(Adds analyst comments in paragraph 4 and final two paragraphs, dollar reaction in 5)
By Ismail Shakil and Steve Scherer
OTTAWA, Dec 1 (Reuters) - The Canadian economy added more jobs than expected in November while the jobless rate ticked slightly higher, data showed on Friday, a result that is in line with the central bank leaving interest rates unchanged next week.
Canada added a net 24,900 jobs in November, more than the 15,000 gain forecast in a Reuters poll of analysts, while the jobless rate ticked up as expected to 5.8% from 5.7%, Statistics Canada said.
Growth in Canada's population has been outpacing employment growth, Statscan noted. The economy is now averaging a 28,000 monthly employment gain this year, while monthly population growth has averaged 80,800 over the same period.
"Employment is still rising, but not fast enough anymore to absorb rapid labor force growth," said Nathan Janzen, assistant chief economist at Royal Bank of Canada. "The Bank of Canada looks pretty firmly on hold for next week."
The Canadian dollar was trading 0.2% higher at 1.3530 to the greenback, or 73.91 U.S. cents.
The average hourly wage for permanent employees - a figure the Bank of Canada watches closely - rose 5.0% from November 2022, the same as the annual rise in October.
The jobs report is the last major economic data to be released ahead of the next Bank of Canada (BoC) rate announcement on Wednesday, when money markets expect the policy rate to be kept on hold.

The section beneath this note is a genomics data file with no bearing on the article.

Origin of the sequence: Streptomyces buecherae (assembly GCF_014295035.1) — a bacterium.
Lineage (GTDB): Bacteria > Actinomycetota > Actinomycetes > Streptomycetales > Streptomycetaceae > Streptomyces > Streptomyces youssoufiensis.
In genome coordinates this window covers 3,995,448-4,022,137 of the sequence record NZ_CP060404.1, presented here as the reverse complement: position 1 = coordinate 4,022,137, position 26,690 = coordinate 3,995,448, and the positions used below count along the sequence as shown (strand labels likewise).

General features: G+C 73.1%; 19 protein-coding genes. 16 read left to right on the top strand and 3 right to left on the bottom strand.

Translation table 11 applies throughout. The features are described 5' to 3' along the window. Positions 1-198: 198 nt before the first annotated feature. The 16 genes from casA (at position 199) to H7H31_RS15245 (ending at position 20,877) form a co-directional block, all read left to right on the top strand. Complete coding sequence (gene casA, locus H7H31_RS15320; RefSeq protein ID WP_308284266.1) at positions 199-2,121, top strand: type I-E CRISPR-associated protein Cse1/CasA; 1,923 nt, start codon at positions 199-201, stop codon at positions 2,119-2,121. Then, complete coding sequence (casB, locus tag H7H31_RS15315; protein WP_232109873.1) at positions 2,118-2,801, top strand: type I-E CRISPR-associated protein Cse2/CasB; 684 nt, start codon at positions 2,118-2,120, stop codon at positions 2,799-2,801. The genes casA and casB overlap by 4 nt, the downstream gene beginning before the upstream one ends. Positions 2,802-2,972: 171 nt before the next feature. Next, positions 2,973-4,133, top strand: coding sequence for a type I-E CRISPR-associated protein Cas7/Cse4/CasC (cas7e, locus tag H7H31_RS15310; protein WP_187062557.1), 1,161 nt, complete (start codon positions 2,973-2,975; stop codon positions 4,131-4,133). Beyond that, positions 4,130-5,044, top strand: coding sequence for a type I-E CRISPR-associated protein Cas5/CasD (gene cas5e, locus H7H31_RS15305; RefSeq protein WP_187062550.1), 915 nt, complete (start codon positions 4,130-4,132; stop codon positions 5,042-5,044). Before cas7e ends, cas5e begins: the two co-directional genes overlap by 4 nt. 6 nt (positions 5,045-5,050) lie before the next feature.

The BoC has remained on the sidelines since July after lifting its benchmark interest rate to a 22-year high of 5% to tame inflation. Economic growth has stumbled and inflation has eased to 3.1%, according to latest data.
November's employment gains were entirely in full-time work, which offset a decline in part-time positions.
Employment in goods sectors increased by a net 38,300 jobs, led by manufacturing. The construction sector also added jobs for the second consecutive month and the employment level in the sector is now within 15,000 of the peak reached in January, Statscan said.
Services sectors however lost a net 13,400 jobs, mostly in wholesale and retail trade and finance, insurance, real estate, rental and leasing.
"If we look at the underlying details, they suggest that the Canadian job creation engine continued to decelerate and lose momentum," said Karl Schamotta, chief market strategist at Cambridge Global Payments.
"That is going to keep rate cut expectations firm for early next year and contributes to that picture of a slowing Canadian economy overall."
(Reporting by Ismail Shakil and Steve Scherer in Ottawa, additional reporting by Dale Smith in Ottawa, Divya Rajagopal and Fergal Smith in Toronto; Editing by Denny Thomas and Chizu Nomiyama)